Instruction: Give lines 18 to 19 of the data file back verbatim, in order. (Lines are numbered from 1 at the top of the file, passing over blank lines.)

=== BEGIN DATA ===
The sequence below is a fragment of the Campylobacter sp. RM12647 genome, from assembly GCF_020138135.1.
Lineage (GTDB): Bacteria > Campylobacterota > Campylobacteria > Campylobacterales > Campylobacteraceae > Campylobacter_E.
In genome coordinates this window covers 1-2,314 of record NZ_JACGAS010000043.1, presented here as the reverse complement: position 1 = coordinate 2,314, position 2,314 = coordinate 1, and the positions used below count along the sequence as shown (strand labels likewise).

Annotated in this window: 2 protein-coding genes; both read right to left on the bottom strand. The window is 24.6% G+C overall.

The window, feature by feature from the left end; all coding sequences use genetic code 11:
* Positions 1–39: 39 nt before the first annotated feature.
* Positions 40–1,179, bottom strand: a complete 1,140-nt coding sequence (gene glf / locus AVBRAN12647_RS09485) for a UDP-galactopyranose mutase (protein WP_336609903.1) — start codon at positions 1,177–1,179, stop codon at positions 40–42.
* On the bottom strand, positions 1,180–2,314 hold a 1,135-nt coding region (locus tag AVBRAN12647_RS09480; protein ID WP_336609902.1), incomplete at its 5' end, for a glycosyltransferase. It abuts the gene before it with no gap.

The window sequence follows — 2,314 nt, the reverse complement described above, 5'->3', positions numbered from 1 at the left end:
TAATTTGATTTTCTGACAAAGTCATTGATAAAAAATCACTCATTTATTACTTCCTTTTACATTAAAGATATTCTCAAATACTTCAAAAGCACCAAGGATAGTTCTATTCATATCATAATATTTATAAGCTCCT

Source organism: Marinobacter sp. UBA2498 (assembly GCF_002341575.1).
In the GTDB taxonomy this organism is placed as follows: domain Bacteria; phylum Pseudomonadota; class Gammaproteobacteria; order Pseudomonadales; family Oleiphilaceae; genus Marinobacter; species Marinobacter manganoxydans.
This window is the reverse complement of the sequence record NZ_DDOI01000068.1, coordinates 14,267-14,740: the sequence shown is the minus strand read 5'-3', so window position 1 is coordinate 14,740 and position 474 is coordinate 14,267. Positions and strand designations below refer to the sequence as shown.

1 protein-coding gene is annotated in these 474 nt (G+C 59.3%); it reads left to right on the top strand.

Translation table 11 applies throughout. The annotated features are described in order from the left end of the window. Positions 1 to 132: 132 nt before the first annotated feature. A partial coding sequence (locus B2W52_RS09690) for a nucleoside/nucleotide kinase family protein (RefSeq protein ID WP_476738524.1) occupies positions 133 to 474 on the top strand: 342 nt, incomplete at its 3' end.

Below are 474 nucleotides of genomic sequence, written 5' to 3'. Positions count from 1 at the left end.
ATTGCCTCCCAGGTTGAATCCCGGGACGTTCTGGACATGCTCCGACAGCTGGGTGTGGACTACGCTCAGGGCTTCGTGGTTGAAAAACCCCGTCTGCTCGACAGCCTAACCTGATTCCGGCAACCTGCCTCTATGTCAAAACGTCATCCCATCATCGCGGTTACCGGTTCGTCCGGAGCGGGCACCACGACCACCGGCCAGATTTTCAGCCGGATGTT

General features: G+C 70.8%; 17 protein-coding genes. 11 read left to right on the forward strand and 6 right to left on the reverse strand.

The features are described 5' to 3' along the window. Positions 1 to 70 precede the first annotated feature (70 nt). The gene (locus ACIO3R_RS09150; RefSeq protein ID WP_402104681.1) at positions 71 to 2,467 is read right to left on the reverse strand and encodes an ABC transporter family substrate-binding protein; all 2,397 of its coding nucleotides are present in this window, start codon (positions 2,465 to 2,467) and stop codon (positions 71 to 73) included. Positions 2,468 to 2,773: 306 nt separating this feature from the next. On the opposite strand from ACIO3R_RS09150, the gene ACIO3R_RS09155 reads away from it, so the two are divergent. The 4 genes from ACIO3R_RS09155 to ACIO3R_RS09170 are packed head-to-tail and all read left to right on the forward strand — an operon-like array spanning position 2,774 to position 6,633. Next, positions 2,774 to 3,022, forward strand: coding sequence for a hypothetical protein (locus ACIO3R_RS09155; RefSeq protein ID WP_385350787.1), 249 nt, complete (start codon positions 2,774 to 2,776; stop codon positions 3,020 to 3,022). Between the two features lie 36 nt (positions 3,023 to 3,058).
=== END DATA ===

General features: G+C 70.8%; 17 protein-coding genes. 11 read left to right on the forward strand and 6 right to left on the reverse strand.

The features are described 5' to 3' along the window. Positions 1 to 70 precede the first annotated feature (70 nt). The gene (locus ACIO3R_RS09150; RefSeq protein ID WP_402104681.1) at positions 71 to 2,467 is read right to left on the reverse strand and encodes an ABC transporter family substrate-binding protein; all 2,397 of its coding nucleotides are present in this window, start codon (positions 2,465 to 2,467) and stop codon (positions 71 to 73) included. Positions 2,468 to 2,773: 306 nt separating this feature from the next. On the opposite strand from ACIO3R_RS09150, the gene ACIO3R_RS09155 reads away from it, so the two are divergent. The 4 genes from ACIO3R_RS09155 to ACIO3R_RS09170 are packed head-to-tail and all read left to right on the forward strand — an operon-like array spanning position 2,774 to position 6,633. Next, positions 2,774 to 3,022, forward strand: coding sequence for a hypothetical protein (locus ACIO3R_RS09155; RefSeq protein ID WP_385350787.1), 249 nt, complete (start codon positions 2,774 to 2,776; stop codon positions 3,020 to 3,022). Between the two features lie 36 nt (positions 3,023 to 3,058).